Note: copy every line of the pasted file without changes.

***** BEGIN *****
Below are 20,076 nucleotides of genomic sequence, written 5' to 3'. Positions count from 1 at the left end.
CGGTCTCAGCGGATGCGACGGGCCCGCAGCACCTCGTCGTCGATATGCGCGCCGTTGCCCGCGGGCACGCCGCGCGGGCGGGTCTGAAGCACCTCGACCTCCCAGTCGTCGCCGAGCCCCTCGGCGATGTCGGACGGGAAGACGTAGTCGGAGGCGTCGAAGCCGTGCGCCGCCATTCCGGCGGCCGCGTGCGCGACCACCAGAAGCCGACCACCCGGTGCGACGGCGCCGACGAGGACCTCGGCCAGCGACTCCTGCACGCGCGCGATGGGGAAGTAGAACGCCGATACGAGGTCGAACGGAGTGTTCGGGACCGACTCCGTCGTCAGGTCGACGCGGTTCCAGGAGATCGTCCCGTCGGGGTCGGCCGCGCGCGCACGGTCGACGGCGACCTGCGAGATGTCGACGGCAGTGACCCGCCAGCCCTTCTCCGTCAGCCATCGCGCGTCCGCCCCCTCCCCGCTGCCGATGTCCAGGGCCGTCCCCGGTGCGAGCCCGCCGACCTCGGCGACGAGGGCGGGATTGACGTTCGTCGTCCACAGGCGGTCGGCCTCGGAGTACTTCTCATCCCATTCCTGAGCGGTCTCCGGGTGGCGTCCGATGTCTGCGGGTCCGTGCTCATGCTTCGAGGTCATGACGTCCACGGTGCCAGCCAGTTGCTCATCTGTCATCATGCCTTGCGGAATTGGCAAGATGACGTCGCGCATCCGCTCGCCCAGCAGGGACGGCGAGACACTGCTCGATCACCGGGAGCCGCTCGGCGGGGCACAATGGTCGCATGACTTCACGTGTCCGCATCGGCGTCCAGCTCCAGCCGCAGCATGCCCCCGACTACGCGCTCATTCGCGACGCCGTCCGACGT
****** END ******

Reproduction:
Below are 20,076 nucleotides of genomic sequence, written 5' to 3'. Positions count from 1 at the left end.
CGGTCTCAGCGGATGCGACGGGCCCGCAGCACCTCGTCGTCGATATGCGCGCCGTTGCCCGCGGGCACGCCGCGCGGGCGGGTCTGAAGCACCTCGACCTCCCAGTCGTCGCCGAGCCCCTCGGCGATGTCGGACGGGAAGACGTAGTCGGAGGCGTCGAAGCCGTGCGCCGCCATTCCGGCGGCCGCGTGCGCGACCACCAGAAGCCGACCACCCGGTGCGACGGCGCCGACGAGGACCTCGGCCAGCGACTCCTGCACGCGCGCGATGGGGAAGTAGAACGCCGATACGAGGTCGAACGGAGTGTTCGGGACCGACTCCGTCGTCAGGTCGACGCGGTTCCAGGAGATCGTCCCGTCGGGGTCGGCCGCGCGCGCACGGTCGACGGCGACCTGCGAGATGTCGACGGCAGTGACCCGCCAGCCCTTCTCCGTCAGCCATCGCGCGTCCGCCCCCTCCCCGCTGCCGATGTCCAGGGCCGTCCCCGGTGCGAGCCCGCCGACCTCGGCGACGAGGGCGGGATTGACGTTCGTCGTCCACAGGCGGTCGGCCTCGGAGTACTTCTCATCCCATTCCTGAGCGGTCTCCGGGTGGCGTCCGATGTCTGCGGGTCCGTGCTCATGCTTCGAGGTCATGACGTCCACGGTGCCAGCCAGTTGCTCATCTGTCATCATGCCTTGCGGAATTGGCAAGATGACGTCGCGCATCCGCTCGCCCAGCAGGGACGGCGAGACACTGCTCGATCACCGGGAGCCGCTCGGCGGGGCACAATGGTCGCATGACTTCACGTGTCCGCATCGGCGTCCAGCTCCAGCCGCAGCATGCCCCCGACTACGCGCTCATTCGCGACGCCGTCCGACGT